Updated to include Morgan Stanley comments on Hewlett Packard cash NEW YORK ( TheStreet) -- Corporate cash stockpiles grew to $1.45 trillion in 2012, a new record for non-financial corporations as foreign earnings helped add to cash-rich balance sheets at the likes of Apple ( AAPL), Pfizer ( PFE) and Cisco ( CSCO). A new survey from Moody's indicates cash at America's largest corporations grew by 10% in 2012, as undistributed foreign earnings helped swell bank accounts at tech sector giants and the nation's largest pharmaceutical, energy and consumer products companies. As for U.S. earnings, corporations spent the second half of the year returning money to investors by way of a boom in special dividends. Apple, which currently holds a record $137 billion in cash, led all U.S. non-financial firms in its holdings. Moody's analysts project that the iPhone and iPad maker could end the year with nearly $170 billion in cash. Such a scenario is possible, even after the Cupertino, Calif-based tech giant announced a dividend payout of nearly 30% of profits and continues to battle hedge fund manager David Einhorn on its payout. Microsoft ( MSFT), Google ( GOOG), Pfizer ( PFE) and Cisco ( CSCO) rounded out the top five "cash kings," which with $347 billion in combined cash represented roughly a quarter of overall cash at U.S. corporations rated by Moody's. After a year of dividend increases and a revival in capital spending, foreign earnings appear to be the only driver of growing cash at corporations. While overall cash grew about $130 billion, according to Moody's calculations, money held at foreign subsidiaries increased about $140 billion to $840 billion. Foreign cash now represents about 58% of total cash and reflects the "relative strength of most emerging market economies over the last few years, the negative tax consequences of permanently repatriating money to the US, and the domestic use of cash for dividends, share buybacks, and the majority of acquisitions," according to Moody's analyst Richard Lane, who spearheaded the survey. The growing of foreign cash stockpiles came as corporations pushed capital spending and dividends to six-year highs. Share buybacks and acquisitions declined in 2012, the data show. Moody's expects trends seen in 2012 to persist this year. "We expect overall business conditions will remain subdued over the next year. As a result, we anticipate aggregate spending in 2013 of about $1.7 trillion on capital investments, dividends, acquisitions, and share buybacks, slightly higher than 2012 levels," the Moody's report states.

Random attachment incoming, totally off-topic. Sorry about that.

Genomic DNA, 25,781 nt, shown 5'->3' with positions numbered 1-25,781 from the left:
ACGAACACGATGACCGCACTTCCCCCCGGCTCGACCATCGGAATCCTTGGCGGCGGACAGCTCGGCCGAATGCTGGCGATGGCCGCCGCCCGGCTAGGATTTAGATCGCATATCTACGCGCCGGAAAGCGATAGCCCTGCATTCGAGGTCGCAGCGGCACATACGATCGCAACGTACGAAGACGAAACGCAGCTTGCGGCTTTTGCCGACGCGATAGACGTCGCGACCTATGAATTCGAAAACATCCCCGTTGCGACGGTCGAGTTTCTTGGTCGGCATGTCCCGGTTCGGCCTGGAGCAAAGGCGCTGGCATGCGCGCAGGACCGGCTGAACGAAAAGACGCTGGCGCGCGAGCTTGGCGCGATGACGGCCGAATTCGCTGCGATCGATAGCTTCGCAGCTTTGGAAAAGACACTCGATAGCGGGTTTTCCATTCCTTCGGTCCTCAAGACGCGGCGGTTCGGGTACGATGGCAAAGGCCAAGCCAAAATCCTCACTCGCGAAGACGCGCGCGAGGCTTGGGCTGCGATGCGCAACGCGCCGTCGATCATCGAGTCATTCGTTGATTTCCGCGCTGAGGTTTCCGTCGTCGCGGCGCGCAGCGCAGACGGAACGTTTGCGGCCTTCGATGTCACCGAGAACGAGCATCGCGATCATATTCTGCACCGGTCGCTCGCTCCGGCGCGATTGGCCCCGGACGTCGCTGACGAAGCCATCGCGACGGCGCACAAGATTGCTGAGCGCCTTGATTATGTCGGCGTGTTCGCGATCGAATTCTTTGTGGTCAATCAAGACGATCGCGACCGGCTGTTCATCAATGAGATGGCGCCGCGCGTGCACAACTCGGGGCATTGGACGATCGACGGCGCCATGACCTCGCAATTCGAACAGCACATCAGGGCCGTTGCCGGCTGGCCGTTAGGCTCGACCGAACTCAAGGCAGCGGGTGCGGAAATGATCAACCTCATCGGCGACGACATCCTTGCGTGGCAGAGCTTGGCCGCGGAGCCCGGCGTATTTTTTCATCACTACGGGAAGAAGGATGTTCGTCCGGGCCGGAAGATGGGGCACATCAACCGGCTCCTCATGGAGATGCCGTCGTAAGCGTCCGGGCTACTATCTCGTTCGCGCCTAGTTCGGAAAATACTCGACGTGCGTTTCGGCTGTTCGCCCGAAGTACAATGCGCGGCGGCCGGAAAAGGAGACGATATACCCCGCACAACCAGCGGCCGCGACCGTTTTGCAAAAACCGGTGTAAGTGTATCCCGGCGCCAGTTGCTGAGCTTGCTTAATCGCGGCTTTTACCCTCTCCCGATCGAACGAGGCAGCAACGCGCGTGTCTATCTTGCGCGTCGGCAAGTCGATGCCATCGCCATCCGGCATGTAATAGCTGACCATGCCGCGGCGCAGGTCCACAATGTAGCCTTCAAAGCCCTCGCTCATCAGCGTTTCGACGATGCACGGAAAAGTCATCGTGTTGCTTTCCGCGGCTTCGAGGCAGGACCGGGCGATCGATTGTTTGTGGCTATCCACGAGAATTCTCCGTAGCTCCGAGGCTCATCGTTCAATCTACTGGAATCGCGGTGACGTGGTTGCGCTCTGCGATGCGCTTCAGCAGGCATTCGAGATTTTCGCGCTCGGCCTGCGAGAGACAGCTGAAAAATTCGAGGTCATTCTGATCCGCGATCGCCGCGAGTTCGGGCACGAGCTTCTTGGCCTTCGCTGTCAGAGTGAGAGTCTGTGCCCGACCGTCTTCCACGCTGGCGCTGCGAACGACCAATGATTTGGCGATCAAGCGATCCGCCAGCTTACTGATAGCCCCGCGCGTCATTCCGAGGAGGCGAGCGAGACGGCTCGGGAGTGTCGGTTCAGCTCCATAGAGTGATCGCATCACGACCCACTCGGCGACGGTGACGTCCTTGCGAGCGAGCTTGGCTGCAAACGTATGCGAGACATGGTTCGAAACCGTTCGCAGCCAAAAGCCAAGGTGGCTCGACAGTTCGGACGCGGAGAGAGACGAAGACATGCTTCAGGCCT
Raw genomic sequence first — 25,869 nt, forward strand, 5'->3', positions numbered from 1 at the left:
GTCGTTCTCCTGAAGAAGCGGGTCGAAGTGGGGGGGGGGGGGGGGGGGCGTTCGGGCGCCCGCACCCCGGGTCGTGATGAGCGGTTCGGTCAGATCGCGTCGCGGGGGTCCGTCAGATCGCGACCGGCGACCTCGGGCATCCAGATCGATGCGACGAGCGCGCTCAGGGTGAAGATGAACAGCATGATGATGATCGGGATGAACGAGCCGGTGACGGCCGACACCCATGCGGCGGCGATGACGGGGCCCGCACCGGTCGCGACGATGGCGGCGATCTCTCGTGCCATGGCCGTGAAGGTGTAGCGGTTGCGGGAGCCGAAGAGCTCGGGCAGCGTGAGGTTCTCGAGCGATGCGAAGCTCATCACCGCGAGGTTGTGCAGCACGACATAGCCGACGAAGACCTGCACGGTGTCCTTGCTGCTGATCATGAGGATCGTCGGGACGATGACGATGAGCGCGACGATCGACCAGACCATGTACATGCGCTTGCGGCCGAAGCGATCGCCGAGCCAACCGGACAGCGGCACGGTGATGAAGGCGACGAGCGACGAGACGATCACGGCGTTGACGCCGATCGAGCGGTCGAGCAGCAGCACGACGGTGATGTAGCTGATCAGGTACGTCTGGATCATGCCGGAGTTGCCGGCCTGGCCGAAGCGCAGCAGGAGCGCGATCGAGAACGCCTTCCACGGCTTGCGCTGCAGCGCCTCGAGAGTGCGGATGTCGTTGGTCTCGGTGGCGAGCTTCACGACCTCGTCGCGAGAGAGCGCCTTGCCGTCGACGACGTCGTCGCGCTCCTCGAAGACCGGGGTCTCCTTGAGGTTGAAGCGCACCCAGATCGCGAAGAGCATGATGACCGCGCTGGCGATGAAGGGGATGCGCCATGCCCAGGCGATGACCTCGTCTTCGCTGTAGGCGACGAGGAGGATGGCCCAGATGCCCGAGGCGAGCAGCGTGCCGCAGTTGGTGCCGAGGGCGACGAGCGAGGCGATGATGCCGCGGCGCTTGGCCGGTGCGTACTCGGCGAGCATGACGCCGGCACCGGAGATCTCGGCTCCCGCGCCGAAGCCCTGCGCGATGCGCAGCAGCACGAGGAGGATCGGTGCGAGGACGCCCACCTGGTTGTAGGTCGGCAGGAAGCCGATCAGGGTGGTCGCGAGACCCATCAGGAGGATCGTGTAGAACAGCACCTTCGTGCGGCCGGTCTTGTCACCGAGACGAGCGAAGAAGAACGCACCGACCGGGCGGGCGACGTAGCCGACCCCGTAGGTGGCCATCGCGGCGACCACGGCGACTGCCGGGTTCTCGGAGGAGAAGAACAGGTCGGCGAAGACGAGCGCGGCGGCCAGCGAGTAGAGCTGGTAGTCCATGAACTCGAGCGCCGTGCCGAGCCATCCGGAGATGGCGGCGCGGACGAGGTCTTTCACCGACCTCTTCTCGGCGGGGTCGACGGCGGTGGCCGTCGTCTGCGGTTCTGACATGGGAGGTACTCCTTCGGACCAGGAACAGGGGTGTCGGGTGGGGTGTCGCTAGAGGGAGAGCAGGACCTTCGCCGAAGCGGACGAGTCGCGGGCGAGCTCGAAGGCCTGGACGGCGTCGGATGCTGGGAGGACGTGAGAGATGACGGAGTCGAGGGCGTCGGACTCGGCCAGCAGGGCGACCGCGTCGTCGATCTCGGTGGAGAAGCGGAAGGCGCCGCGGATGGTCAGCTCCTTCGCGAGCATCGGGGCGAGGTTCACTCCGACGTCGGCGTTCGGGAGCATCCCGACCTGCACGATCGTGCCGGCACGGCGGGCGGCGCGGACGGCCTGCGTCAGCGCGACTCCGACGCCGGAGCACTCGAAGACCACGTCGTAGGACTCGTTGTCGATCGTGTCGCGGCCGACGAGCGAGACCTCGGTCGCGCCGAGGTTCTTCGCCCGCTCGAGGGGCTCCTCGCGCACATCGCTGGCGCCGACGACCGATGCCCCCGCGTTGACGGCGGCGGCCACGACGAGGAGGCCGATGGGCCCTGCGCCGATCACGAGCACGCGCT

Some former cash kings may be back on the rise after years of declining earnings. On Monday, Morgan Stanley analyst Katy Huberty wrote in a note to clients that Hewlett-Packard ( HPQ) may surprise investors in the amount of cash it's able to earn this year, making it possible a top play in the tech sector. The prospect that HP grows its cash stockpile in 2013 might be a signal the company can stabilize its debt position and boost dividends or buybacks next year. "Our new forecast assumes HP returns to a neutral net debt position in
the first half of 2014, at which point we expect HP to announce a more aggressive buyback / dividend policy or other investments in the business," Huberty wrote. HP currently holds $12.6 billion in cash, making the PC-giant the twentieth leading cash holder in corporate America. Overall, Moody's expects the rich will continue to get richer. Cash at the top 50 cash-rich corporations grew to $889 billion in 2012 or 61% total holdings. That's a near doubling from the $445 billion in cash the top-50 firms held in 2006. Apple with over double the cash of Microsoft is expected to again drive growth bank accounts this year. "We expect this percentage to be similar or higher in 2013, driven once again by Apple," Moody's notes. -- Written by Antoine Gara in New York Follow @antoinegara